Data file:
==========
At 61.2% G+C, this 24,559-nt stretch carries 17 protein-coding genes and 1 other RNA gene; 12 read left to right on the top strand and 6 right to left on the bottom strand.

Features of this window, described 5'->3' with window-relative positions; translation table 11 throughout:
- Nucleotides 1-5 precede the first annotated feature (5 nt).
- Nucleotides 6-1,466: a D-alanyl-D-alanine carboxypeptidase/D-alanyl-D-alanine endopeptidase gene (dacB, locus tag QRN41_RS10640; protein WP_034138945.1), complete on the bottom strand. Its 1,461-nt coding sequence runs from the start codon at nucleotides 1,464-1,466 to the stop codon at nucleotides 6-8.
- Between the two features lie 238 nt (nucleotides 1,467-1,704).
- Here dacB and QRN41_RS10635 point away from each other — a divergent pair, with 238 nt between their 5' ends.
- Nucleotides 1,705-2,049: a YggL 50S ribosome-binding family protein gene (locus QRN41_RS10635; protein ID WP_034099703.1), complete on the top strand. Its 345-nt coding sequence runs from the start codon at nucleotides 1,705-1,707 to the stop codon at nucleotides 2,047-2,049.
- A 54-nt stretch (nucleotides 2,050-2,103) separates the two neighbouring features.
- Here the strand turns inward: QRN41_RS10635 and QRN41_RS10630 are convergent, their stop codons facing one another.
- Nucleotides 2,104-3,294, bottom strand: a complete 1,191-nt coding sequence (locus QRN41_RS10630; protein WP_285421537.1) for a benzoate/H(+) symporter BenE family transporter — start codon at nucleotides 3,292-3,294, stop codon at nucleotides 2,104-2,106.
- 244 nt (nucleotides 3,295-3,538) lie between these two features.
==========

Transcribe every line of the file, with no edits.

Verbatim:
At 61.2% G+C, this 24,559-nt stretch carries 17 protein-coding genes and 1 other RNA gene; 12 read left to right on the top strand and 6 right to left on the bottom strand.

Features of this window, described 5'->3' with window-relative positions; translation table 11 throughout:
- Nucleotides 1-5 precede the first annotated feature (5 nt).
- Nucleotides 6-1,466: a D-alanyl-D-alanine carboxypeptidase/D-alanyl-D-alanine endopeptidase gene (dacB, locus tag QRN41_RS10640; protein WP_034138945.1), complete on the bottom strand. Its 1,461-nt coding sequence runs from the start codon at nucleotides 1,464-1,466 to the stop codon at nucleotides 6-8.
- Between the two features lie 238 nt (nucleotides 1,467-1,704).
- Here dacB and QRN41_RS10635 point away from each other — a divergent pair, with 238 nt between their 5' ends.
- Nucleotides 1,705-2,049: a YggL 50S ribosome-binding family protein gene (locus QRN41_RS10635; protein ID WP_034099703.1), complete on the top strand. Its 345-nt coding sequence runs from the start codon at nucleotides 1,705-1,707 to the stop codon at nucleotides 2,047-2,049.
- A 54-nt stretch (nucleotides 2,050-2,103) separates the two neighbouring features.
- Here the strand turns inward: QRN41_RS10635 and QRN41_RS10630 are convergent, their stop codons facing one another.
- Nucleotides 2,104-3,294, bottom strand: a complete 1,191-nt coding sequence (locus QRN41_RS10630; protein WP_285421537.1) for a benzoate/H(+) symporter BenE family transporter — start codon at nucleotides 3,292-3,294, stop codon at nucleotides 2,104-2,106.
- 244 nt (nucleotides 3,295-3,538) lie between these two features.